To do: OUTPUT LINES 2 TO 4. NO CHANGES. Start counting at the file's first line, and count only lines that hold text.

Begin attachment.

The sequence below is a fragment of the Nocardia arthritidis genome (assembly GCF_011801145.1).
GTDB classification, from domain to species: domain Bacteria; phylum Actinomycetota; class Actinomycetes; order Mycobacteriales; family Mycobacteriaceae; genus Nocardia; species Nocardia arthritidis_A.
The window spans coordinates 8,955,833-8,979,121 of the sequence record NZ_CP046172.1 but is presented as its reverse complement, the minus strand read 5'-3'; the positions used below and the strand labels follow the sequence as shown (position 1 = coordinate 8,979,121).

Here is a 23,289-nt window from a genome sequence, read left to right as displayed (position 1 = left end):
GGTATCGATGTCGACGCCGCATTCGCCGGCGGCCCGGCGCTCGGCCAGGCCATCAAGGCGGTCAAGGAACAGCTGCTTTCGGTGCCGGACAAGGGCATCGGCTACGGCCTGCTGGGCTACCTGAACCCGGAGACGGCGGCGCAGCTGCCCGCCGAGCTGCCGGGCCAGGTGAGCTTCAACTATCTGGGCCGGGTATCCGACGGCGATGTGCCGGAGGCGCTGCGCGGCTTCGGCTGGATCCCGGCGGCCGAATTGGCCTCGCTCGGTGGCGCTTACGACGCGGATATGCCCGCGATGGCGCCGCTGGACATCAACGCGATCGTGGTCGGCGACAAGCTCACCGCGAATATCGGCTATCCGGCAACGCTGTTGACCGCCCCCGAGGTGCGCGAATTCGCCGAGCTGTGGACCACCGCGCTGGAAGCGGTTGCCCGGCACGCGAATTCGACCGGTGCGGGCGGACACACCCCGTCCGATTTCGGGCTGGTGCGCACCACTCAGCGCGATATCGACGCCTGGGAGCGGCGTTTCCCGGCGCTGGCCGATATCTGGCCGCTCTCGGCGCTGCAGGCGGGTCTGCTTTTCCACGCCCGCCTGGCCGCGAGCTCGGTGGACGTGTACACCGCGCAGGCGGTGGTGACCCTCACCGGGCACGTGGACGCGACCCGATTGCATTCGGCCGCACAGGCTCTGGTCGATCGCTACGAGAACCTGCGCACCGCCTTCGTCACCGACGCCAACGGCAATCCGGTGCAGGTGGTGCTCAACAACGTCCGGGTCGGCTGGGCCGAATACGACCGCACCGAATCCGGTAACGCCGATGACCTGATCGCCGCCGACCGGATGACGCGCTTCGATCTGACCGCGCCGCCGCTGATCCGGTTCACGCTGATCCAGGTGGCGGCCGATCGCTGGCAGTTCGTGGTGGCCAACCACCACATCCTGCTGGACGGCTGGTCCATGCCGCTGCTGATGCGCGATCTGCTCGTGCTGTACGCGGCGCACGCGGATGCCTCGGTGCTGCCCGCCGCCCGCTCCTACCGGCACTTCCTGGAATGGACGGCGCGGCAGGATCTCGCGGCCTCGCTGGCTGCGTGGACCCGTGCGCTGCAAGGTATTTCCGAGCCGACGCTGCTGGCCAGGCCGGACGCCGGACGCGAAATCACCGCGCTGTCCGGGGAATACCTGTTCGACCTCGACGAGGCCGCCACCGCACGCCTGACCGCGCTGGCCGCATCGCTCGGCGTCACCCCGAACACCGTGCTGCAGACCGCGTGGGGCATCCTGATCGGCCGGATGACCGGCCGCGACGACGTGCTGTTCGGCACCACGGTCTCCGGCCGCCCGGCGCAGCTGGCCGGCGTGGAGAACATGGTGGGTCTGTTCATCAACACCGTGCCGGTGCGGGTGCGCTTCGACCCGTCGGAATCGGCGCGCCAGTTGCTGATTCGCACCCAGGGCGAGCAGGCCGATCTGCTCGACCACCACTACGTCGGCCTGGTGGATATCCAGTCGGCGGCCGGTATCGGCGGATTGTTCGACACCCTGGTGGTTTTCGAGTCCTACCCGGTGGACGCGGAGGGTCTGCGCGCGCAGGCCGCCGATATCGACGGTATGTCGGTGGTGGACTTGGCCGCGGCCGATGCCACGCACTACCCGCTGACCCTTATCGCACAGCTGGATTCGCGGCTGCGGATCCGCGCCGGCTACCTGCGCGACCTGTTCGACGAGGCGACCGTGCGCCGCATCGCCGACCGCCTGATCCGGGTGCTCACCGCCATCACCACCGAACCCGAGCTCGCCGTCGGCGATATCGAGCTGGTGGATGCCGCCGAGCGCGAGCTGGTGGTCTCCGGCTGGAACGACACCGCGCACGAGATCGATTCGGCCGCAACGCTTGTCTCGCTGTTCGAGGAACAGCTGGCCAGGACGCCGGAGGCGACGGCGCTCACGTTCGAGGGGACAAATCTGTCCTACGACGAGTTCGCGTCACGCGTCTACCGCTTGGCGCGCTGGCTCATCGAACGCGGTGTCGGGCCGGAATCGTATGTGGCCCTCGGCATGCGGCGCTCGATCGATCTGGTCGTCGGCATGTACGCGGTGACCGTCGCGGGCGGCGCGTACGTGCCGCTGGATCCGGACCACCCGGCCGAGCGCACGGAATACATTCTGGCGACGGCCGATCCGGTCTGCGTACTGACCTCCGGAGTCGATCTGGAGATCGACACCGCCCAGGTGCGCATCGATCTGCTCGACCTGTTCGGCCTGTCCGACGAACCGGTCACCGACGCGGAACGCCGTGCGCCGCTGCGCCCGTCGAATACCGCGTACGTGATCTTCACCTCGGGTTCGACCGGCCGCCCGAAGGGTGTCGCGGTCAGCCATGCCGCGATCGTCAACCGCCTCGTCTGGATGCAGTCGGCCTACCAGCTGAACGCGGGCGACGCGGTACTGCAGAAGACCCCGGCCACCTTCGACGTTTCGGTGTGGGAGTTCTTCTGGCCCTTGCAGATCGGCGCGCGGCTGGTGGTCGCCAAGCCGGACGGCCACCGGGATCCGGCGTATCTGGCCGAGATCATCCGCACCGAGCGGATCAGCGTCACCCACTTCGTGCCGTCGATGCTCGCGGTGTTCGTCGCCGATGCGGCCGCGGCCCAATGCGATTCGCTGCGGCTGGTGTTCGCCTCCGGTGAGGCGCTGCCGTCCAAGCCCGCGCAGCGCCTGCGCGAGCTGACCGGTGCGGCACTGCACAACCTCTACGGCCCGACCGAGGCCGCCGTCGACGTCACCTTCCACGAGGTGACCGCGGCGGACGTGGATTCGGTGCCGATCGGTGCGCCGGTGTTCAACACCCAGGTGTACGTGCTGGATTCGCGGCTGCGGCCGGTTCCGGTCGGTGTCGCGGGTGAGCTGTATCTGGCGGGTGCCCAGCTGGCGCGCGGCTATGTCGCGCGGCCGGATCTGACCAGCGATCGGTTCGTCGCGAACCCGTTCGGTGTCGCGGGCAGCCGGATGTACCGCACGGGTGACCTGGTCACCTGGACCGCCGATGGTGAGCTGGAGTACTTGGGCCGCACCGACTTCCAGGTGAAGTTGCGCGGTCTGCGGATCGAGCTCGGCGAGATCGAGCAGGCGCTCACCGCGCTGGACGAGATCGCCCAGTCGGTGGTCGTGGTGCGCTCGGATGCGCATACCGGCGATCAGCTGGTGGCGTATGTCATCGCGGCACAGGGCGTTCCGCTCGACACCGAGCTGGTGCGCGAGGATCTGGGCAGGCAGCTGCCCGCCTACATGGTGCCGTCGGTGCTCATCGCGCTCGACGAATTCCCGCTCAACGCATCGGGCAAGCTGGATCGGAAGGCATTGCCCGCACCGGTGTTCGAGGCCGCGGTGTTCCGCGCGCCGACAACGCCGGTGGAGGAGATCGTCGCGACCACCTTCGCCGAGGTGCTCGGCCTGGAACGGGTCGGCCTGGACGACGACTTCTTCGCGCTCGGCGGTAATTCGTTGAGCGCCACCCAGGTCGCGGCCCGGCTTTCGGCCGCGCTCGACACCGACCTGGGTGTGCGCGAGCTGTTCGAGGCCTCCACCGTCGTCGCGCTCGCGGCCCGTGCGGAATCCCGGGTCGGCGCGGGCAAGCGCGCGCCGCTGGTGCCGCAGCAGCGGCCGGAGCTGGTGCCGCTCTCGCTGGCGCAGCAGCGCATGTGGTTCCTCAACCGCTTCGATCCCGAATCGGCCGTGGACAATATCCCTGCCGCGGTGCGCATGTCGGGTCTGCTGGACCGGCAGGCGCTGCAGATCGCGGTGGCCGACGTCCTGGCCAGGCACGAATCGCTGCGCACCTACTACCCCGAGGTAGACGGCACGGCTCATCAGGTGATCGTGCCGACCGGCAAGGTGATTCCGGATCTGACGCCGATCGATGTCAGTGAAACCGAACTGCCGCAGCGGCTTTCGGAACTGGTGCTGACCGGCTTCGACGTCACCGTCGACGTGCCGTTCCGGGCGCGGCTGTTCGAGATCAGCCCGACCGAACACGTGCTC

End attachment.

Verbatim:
GTDB classification, from domain to species: domain Bacteria; phylum Actinomycetota; class Actinomycetes; order Mycobacteriales; family Mycobacteriaceae; genus Nocardia; species Nocardia arthritidis_A.
The window spans coordinates 8,955,833-8,979,121 of the sequence record NZ_CP046172.1 but is presented as its reverse complement, the minus strand read 5'-3'; the positions used below and the strand labels follow the sequence as shown (position 1 = coordinate 8,979,121).

Here is a 23,289-nt window from a genome sequence, read left to right as displayed (position 1 = left end):